Public funding alone is not enough to achieve the Sustainable Development Goals (SDGs) by 2030. Meeting these ambitious objectives – from ending poverty and hunger to building a more equitable, healthier and greener world – calls for a combination of public and private sector funding.
The FAO Investment Centre works with its partners to promote more and better investment in food and agriculture. The Centre continues to adapt its expertise to respond to new challenges, like COVID-19, and keep pace with a constantly evolving investment landscape. One fairly new trend gaining traction is blended finance – the use of public or philanthropic capital to crowd in private sector investment toward sustainable development.
Nuno Santos, Senior Economist at the Centre, talks about FAO’s work in promoting private sector investment and how blended finance can help small-scale farmers and agribusinesses at risk under COVID-19.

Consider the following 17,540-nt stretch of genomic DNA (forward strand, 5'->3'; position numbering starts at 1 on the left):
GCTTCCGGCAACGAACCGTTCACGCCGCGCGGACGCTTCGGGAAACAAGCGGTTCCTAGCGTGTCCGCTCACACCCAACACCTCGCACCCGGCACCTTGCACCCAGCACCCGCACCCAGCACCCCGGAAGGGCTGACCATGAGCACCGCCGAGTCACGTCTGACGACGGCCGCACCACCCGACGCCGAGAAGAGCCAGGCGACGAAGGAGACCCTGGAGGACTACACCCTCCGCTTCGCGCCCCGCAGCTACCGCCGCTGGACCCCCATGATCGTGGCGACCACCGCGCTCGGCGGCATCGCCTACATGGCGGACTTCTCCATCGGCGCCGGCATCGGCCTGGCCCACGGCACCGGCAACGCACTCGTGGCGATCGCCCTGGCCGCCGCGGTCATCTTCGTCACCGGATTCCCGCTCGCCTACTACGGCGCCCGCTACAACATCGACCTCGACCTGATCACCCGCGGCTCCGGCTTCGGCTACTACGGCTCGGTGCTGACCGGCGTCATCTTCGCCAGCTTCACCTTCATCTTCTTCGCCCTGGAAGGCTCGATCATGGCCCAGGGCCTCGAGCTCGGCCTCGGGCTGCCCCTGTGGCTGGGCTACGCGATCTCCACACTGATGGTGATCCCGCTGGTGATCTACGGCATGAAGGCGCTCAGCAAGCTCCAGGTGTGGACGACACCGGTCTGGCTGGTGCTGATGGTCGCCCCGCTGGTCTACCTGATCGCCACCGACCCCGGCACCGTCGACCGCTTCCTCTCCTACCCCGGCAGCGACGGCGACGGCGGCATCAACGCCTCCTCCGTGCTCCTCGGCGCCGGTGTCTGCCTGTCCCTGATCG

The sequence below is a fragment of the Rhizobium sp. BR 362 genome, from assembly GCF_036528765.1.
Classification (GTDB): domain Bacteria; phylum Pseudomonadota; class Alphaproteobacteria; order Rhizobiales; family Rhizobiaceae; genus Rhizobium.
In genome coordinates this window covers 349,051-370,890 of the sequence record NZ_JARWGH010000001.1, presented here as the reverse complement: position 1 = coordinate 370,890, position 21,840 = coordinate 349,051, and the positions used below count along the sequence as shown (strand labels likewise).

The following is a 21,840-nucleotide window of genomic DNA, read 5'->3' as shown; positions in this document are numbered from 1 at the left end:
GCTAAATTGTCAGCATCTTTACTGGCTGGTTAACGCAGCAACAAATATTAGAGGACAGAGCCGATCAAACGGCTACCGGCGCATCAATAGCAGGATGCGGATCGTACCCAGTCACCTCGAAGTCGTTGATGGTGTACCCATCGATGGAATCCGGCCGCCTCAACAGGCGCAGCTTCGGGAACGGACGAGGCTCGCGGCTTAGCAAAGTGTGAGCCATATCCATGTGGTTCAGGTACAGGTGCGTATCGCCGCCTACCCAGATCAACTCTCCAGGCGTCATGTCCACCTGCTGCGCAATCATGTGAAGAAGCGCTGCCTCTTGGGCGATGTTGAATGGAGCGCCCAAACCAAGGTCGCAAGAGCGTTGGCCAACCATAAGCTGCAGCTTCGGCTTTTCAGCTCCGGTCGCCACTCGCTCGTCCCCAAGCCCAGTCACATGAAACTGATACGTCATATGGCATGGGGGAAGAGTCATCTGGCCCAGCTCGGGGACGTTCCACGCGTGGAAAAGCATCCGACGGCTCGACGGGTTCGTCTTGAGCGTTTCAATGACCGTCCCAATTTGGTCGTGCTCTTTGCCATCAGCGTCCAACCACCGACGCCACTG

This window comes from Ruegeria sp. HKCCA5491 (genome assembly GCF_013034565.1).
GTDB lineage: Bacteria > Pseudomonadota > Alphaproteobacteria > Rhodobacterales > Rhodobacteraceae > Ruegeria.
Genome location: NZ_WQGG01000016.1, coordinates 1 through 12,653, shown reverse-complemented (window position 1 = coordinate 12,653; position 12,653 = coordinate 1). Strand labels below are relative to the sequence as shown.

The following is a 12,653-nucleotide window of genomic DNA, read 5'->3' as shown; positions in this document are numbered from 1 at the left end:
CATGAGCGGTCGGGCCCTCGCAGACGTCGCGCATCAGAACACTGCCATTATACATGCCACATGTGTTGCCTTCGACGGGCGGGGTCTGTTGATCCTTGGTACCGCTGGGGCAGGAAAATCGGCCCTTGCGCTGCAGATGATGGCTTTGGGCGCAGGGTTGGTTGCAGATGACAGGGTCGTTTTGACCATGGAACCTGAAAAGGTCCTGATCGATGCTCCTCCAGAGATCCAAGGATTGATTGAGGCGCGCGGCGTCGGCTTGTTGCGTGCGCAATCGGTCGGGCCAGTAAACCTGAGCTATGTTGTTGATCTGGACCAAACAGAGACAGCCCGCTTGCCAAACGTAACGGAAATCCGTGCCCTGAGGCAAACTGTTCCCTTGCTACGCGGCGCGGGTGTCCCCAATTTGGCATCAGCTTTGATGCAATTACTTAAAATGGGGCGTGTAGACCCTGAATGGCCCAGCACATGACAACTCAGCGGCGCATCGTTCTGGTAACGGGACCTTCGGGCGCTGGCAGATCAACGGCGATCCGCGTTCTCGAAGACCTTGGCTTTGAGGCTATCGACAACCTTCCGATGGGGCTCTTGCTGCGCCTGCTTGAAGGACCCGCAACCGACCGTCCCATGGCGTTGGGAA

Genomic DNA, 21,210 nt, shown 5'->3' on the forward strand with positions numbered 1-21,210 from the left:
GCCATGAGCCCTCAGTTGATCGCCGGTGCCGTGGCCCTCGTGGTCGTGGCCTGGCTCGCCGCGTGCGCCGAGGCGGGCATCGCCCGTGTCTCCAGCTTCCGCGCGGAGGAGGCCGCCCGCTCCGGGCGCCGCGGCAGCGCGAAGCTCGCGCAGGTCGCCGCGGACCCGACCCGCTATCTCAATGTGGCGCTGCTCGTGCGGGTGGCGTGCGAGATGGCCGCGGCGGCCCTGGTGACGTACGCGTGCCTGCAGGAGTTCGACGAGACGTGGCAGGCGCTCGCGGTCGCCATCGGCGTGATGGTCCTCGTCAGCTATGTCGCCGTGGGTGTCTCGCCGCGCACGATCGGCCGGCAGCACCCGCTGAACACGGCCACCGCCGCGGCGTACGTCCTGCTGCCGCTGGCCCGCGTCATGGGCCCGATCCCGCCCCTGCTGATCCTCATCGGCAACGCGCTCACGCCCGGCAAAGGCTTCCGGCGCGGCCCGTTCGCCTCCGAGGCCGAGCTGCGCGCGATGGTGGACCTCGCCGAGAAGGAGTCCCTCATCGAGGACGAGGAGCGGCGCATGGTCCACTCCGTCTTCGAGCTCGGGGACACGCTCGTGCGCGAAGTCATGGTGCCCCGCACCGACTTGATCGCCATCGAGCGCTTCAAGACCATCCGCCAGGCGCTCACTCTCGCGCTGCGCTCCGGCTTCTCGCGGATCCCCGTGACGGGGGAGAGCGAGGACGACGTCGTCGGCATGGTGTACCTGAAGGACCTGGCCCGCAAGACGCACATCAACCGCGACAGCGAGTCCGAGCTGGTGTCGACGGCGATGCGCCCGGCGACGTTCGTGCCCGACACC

What are some challenges farmers and smaller agribusinesses face now?
Nuno Santos: The global COVID-19 health crisis is a major economic shock that threatens to undermine progress made on the SDGs. Poverty and food insecurity could increase dramatically. The situation is especially difficult for poor rural households in low-income countries that have limited or no options in terms of insurance, credit and risk management. The pandemic is disrupting remittance flows, there are fewer options for casual wage labour, and hotels, restaurants and cafes are facing big challenges to stay afloat. Many small and medium enterprises, or SMEs, in the agrifood sector were credit-constrained and vulnerable to shocks before COVID-19, and even more so now.